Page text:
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Comment: NJ joins CA as a Republik (Score 0, Flamebait) 31

by Ora*DBA (#44326903) Attached to: New Jersey Supreme Court Restricts Police Searches of Phone Data

It's a stealth thing, but NJ has become the most left-leaning justice system in the country; more so than Cali if one reads the decisions. They have a large, predominantly low-income, urban population and lots of judges in affluent suburban counties, so one would think they would go conservative, but the opposite is true. Must be where all the hippies moved after law school.

Heaven help you if you are a male getting divorced there. Just leave the state, or commit to shooting judges. You will be raped and left for dead.

Comment: Money for nothing and her chicks for free (Score 1) 227

by Ora*DBA (#42039399) Attached to: One Musician's Demand From Pandora: Mandatory Analytics

So Pandora, Spotify et al are supposed to spend money on analytics as well as pay for the privilege of broadcasting her music? ROFLMAO! Classical musicians have always been coddled, spoiled brats.

Better yet, perhaps they should do this analysis for themselves, then, armed with GeoIP data, renegotiate the royalties. "Oh, you still insist on $1 per play? You know that concert you're playing in NYC next month? Noone in a 50-mile radius is going to be able to hear your music for the month preceding. But don't worry, we'll make sure you get your royalty check." Market that, idiot.

Comment: Should distros bother considering the 'masses'? (Score 1) 460

by Ora*DBA (#41595615) Attached to: Linus Torvalds Will Answer Your Questions

There are several distinct classes of computer users, with different preferences for a desktop manager. The largest segment (which I think of as the ID10T crowd) is easily (perhaps primarily) influenced by aesthetics - yet the only Linux-oriented project I see anywhere near the mainstream that provides an experience anywhere within hailing distance of OS X/BSD is Enlightenment - C++-based, fast and *light* (as opposed to Unity or Gnome 3) and pretty. Why, with all the talk by enthusiasts over the years of spreading the Linux desktop 'religion', do you think so little emphasis has been given to this by, for example, shops like Red Hat or Netware (SuSE)? In the commercial world, is it your opinion that Linux belongs primarily in the data center, with perhaps a small desktop population of technical users? What do you think a desktop manager heavily influenced by UI-savvy engineers would look like?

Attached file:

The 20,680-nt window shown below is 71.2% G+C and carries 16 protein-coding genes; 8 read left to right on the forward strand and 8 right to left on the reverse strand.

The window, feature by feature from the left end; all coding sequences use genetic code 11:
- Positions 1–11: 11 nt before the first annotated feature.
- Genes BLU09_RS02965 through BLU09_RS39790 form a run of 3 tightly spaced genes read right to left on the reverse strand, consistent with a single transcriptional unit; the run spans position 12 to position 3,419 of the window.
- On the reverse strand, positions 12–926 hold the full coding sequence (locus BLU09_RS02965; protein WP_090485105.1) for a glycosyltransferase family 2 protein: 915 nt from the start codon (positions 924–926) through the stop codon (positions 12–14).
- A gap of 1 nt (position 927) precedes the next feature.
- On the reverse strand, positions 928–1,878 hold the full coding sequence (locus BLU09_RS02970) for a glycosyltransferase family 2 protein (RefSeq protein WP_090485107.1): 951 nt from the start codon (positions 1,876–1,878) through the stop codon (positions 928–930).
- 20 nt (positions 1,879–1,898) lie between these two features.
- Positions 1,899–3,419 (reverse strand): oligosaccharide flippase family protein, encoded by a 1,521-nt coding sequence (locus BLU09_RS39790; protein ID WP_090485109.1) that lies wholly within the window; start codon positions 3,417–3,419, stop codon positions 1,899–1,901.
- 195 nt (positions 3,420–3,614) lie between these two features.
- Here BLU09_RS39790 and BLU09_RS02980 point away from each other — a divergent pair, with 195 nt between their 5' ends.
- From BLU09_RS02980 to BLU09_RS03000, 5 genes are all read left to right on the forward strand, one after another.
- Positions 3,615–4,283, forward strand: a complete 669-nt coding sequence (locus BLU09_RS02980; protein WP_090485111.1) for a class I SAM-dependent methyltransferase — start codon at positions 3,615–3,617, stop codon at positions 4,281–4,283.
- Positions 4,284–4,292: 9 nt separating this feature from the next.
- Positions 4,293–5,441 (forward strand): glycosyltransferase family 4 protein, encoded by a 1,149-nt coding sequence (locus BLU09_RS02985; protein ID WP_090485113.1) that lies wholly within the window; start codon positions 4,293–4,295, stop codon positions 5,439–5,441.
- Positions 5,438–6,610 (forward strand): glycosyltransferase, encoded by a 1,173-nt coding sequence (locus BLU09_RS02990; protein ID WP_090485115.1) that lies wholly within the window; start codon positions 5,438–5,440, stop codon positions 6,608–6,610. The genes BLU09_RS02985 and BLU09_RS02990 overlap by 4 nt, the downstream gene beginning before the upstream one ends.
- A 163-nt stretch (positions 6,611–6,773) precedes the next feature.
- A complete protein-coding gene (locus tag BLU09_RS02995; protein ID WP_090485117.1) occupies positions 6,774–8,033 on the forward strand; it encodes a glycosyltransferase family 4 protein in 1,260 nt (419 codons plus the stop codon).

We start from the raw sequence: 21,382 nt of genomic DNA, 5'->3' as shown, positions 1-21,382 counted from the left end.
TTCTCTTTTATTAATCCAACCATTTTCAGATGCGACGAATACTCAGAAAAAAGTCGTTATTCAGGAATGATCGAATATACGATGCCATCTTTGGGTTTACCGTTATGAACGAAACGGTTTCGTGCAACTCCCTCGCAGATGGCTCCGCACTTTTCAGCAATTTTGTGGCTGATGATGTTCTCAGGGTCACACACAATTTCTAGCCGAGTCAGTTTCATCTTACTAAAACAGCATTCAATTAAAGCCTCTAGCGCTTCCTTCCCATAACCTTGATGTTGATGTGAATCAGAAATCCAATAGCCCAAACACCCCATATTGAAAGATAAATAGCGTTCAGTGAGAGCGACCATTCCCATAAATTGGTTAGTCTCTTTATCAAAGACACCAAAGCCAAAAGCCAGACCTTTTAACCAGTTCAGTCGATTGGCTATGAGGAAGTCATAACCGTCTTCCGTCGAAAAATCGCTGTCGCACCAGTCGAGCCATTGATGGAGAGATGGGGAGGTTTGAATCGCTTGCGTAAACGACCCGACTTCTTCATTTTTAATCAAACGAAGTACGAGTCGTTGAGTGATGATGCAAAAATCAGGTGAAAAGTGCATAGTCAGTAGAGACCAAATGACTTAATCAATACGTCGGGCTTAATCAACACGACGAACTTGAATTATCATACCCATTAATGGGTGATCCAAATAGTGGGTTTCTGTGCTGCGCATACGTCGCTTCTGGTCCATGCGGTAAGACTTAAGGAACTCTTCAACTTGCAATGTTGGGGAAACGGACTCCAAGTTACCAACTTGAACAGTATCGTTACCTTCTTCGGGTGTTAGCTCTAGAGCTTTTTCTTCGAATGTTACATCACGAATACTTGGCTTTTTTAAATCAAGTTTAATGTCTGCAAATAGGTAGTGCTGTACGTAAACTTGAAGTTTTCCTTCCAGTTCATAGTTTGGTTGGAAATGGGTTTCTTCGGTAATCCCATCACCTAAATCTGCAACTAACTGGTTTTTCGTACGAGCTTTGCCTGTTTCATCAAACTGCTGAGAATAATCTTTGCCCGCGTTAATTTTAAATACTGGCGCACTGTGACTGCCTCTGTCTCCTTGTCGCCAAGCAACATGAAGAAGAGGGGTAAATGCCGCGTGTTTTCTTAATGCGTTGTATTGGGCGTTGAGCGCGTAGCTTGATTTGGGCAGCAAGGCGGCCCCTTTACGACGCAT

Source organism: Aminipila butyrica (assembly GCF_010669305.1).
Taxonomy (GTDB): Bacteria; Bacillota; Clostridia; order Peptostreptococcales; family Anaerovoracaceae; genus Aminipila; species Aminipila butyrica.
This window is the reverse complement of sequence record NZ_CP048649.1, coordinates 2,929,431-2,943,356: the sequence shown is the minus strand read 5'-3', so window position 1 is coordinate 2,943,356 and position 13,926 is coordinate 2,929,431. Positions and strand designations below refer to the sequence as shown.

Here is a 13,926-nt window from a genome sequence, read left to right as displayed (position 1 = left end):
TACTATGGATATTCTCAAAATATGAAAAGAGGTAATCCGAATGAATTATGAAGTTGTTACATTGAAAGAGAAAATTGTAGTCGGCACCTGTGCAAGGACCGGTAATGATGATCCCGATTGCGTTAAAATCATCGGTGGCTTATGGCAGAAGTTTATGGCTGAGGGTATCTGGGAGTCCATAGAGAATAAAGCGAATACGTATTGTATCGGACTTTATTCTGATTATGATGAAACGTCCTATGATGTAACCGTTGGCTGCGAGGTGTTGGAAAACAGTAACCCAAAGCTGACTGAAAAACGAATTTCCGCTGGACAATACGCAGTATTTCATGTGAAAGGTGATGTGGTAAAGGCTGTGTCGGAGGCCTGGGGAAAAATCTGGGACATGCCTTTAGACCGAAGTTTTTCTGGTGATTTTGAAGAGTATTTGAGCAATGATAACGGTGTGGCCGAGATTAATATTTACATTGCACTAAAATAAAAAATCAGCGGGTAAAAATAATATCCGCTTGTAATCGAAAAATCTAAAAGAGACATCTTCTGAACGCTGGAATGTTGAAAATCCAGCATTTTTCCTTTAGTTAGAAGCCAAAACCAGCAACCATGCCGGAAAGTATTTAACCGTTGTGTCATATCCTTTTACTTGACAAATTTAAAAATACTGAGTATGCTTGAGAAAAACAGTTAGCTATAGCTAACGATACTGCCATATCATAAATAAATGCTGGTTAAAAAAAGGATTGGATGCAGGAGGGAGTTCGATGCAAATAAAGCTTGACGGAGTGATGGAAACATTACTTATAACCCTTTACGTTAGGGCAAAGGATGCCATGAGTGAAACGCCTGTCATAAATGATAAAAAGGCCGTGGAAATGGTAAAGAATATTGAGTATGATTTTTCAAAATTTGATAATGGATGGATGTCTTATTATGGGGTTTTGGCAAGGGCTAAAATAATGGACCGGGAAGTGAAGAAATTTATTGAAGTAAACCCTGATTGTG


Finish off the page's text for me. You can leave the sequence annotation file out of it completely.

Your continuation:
(p.s., I don't use Enlightenment as my desktop manager - but still recognize the project for its accomplishments)

Comment: Re:Article is wrong (Score 1) 262

by Ora*DBA (#40477283) Attached to: Senator Pushes For Tougher H-1B Enforcement

How, exactly, did you compile the list of industry contacts and relationships that helped you get your business off the ground in India? Working in India? Obviously not. You are yet another ingrate incapable of attributing your success to anyone but yourself.

I am a skilled, certified, educated American citizen who has seen his consulting rates steadily eroded because of the waves of H-1B workers brought in by big consulting companies and Fortune 500 corporations. I see 'mafias' of nationals form in these companies, promoting their own over more deserving workers (not necessarily US citizens, either). I have seen, time and time again, Indian or Chinese consultants taking a lower rate to get a spot, then telephoning fifty or a hundred friends to get recipes to actually attempt to do their job. Hiring managers know this is going on, but do it anyway to keep costs down.

The problem is not necessarily the H-1B program, it is the abuse of these regs and the willingness of US corporate management to tolerate the lower-quality workforce in order to hit their quarterly numbers. Me? I'm getting steadily more profitable trading currency pairs. That's my future. Corporate Amerika can go to h*ll.

Comment: It's the camel's nose - don't give in (Score 1) 714

by Ora*DBA (#40294031) Attached to: FBI Hunt For Child Porn Thwarted By Tor